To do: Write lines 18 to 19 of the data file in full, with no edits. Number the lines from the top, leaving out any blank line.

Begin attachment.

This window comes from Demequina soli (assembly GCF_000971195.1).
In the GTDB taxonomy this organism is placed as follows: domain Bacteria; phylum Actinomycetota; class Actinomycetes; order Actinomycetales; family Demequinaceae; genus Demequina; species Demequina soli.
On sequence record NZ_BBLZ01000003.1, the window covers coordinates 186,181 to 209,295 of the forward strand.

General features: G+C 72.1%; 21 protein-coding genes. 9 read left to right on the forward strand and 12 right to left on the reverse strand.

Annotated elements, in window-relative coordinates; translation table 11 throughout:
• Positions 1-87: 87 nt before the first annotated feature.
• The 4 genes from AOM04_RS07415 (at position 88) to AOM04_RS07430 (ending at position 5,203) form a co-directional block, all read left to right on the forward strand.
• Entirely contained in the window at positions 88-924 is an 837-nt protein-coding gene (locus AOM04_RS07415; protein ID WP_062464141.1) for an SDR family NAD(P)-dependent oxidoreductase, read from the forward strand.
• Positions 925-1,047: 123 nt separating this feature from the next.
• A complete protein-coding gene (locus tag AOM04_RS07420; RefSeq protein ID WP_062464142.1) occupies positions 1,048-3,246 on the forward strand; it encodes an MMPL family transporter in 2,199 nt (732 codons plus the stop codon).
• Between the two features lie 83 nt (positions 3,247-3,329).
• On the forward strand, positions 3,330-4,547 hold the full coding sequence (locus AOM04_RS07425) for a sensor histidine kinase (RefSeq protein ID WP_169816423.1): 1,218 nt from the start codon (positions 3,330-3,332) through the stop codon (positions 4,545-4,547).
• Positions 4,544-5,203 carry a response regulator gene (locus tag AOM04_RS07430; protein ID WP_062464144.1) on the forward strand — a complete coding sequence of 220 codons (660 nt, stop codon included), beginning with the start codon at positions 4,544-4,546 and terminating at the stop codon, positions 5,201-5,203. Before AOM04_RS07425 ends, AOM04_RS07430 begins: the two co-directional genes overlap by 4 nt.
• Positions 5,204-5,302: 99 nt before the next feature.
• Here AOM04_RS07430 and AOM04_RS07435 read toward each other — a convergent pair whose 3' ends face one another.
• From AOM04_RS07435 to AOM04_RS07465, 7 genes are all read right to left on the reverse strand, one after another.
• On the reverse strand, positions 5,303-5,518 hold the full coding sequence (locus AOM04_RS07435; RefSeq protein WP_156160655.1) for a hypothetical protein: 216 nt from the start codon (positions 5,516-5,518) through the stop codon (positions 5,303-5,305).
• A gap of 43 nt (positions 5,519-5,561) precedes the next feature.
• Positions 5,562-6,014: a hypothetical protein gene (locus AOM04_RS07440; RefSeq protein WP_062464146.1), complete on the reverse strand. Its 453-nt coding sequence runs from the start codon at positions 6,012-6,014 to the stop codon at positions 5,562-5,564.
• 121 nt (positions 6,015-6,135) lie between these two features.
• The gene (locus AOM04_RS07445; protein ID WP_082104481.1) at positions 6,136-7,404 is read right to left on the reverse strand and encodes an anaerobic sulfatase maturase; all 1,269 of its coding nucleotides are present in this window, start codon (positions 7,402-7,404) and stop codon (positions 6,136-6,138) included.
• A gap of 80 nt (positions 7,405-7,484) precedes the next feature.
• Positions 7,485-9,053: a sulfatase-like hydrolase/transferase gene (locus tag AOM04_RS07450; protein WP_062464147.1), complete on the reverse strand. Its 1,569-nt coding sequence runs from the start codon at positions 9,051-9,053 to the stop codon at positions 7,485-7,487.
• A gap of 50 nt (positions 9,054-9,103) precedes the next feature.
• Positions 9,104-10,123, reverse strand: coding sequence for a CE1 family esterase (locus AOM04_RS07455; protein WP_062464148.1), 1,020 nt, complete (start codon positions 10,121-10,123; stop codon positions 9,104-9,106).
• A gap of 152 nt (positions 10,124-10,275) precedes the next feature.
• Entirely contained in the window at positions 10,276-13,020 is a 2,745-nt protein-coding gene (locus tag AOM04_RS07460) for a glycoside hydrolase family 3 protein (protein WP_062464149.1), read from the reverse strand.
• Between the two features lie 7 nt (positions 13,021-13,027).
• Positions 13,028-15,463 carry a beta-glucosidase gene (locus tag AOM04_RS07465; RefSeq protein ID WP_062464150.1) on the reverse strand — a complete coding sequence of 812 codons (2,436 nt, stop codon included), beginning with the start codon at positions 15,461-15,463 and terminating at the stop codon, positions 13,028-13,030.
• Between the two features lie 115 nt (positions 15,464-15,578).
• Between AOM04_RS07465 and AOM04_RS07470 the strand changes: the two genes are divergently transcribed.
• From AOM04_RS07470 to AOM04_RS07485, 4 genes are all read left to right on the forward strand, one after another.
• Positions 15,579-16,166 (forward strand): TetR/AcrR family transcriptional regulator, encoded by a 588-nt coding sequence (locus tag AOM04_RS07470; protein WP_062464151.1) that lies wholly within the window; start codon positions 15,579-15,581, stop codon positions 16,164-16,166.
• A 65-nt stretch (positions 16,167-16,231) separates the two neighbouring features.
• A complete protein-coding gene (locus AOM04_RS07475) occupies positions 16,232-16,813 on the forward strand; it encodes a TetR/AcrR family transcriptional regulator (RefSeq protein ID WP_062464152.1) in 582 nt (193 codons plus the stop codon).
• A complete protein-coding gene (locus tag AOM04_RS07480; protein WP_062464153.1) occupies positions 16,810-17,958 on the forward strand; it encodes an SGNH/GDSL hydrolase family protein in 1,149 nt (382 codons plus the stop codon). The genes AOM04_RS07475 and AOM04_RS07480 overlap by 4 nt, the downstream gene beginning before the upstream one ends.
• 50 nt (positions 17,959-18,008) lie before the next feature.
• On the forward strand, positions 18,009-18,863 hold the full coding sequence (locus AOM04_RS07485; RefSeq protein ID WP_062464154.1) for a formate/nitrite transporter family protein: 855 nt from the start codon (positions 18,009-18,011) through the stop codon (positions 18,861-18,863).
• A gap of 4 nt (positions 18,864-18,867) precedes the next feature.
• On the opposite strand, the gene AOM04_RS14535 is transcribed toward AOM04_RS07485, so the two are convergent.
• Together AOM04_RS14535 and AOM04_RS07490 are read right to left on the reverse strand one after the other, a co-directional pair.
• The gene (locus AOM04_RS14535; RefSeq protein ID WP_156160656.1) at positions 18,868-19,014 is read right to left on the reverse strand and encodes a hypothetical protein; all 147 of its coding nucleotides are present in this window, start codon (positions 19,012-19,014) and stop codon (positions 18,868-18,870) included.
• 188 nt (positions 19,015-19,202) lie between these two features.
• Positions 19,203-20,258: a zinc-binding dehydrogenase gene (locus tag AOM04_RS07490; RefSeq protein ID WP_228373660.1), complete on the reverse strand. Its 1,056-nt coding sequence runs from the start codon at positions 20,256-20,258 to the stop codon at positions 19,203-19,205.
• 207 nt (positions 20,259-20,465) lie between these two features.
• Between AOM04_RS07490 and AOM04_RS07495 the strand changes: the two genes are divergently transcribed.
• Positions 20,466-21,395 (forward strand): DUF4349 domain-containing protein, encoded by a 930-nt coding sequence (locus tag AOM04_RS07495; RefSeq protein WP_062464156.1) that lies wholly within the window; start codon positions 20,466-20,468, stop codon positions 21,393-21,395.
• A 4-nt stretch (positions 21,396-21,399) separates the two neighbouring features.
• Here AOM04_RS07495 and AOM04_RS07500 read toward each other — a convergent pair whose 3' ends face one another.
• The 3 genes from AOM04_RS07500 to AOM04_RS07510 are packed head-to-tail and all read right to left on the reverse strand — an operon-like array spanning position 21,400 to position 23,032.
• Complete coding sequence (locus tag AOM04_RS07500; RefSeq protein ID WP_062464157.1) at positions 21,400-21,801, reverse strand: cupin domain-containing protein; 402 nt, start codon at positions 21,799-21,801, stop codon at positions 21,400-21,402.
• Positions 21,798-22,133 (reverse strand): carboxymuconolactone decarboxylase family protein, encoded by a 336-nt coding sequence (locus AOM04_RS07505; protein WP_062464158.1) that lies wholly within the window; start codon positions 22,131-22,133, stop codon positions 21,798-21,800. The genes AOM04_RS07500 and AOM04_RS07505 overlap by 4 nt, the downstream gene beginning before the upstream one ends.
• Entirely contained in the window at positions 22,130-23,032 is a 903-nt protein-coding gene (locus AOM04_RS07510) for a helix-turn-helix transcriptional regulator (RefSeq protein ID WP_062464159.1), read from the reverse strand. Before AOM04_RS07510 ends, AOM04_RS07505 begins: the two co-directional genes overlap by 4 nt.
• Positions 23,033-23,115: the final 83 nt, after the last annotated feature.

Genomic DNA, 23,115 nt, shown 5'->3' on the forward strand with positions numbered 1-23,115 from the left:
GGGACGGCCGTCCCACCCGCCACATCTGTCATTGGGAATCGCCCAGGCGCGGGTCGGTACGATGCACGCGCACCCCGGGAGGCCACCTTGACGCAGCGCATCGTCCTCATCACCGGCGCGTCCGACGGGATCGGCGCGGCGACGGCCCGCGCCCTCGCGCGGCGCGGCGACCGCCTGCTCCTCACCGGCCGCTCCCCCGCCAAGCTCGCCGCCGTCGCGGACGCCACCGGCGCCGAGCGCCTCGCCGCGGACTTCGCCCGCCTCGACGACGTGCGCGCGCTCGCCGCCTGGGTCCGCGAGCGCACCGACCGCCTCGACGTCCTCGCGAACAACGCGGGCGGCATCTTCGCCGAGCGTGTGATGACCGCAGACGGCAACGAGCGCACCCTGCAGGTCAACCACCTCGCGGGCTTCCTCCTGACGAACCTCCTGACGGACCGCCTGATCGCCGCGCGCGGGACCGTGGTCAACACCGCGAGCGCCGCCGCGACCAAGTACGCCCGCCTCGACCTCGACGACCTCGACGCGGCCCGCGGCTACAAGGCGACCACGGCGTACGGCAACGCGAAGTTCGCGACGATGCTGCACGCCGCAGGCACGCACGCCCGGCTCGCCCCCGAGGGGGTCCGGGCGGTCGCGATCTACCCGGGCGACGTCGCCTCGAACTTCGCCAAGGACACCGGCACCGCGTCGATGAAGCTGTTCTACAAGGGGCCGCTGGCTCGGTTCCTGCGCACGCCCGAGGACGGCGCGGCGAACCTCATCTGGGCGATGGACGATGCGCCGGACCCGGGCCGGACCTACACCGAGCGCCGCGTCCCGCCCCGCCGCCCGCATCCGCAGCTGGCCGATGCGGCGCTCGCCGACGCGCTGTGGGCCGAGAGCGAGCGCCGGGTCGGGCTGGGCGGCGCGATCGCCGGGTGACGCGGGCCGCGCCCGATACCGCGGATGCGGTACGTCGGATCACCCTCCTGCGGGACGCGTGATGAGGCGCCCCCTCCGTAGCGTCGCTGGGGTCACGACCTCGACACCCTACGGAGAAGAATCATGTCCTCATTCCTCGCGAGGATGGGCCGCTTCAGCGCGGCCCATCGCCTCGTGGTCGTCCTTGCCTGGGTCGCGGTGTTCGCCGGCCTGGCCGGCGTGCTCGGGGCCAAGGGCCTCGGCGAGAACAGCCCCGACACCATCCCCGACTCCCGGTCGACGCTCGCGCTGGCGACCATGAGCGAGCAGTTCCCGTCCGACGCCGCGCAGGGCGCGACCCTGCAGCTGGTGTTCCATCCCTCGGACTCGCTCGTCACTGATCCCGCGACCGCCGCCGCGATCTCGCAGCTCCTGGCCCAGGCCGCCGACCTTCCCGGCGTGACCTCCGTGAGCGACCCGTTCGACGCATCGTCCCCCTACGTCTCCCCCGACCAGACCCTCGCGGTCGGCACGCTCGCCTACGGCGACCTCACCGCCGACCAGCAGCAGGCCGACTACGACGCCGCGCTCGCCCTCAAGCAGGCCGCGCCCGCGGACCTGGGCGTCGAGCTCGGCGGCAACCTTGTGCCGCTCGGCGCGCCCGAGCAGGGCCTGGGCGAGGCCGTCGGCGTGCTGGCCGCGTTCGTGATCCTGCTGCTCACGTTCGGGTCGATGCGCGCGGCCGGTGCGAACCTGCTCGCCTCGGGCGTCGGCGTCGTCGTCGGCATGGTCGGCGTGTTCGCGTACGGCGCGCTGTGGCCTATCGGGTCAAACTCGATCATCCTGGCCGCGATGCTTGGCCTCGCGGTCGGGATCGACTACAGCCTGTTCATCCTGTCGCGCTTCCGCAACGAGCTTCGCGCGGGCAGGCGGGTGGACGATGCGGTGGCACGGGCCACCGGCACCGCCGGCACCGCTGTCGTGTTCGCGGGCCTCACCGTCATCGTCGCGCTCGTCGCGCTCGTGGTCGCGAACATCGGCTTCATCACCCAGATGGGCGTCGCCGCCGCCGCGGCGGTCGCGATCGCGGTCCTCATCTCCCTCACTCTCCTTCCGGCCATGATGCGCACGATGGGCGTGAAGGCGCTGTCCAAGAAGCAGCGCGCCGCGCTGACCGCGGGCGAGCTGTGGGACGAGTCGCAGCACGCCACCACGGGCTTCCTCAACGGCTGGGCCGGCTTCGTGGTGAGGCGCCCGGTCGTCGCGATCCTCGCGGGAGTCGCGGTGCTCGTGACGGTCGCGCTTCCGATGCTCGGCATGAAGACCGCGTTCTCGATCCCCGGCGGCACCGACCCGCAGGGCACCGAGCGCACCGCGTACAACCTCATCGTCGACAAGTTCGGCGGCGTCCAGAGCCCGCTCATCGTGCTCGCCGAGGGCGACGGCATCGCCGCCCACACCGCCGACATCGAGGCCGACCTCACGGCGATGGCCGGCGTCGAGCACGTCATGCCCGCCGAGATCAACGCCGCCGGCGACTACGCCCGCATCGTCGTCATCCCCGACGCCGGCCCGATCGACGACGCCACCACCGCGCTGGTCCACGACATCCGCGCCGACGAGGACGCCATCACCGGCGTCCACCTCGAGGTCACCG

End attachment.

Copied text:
• A gap of 43 nt (positions 5,519-5,561) precedes the next feature.
• Positions 5,562-6,014: a hypothetical protein gene (locus AOM04_RS07440; RefSeq protein WP_062464146.1), complete on the reverse strand. Its 453-nt coding sequence runs from the start codon at positions 6,012-6,014 to the stop codon at positions 5,562-5,564.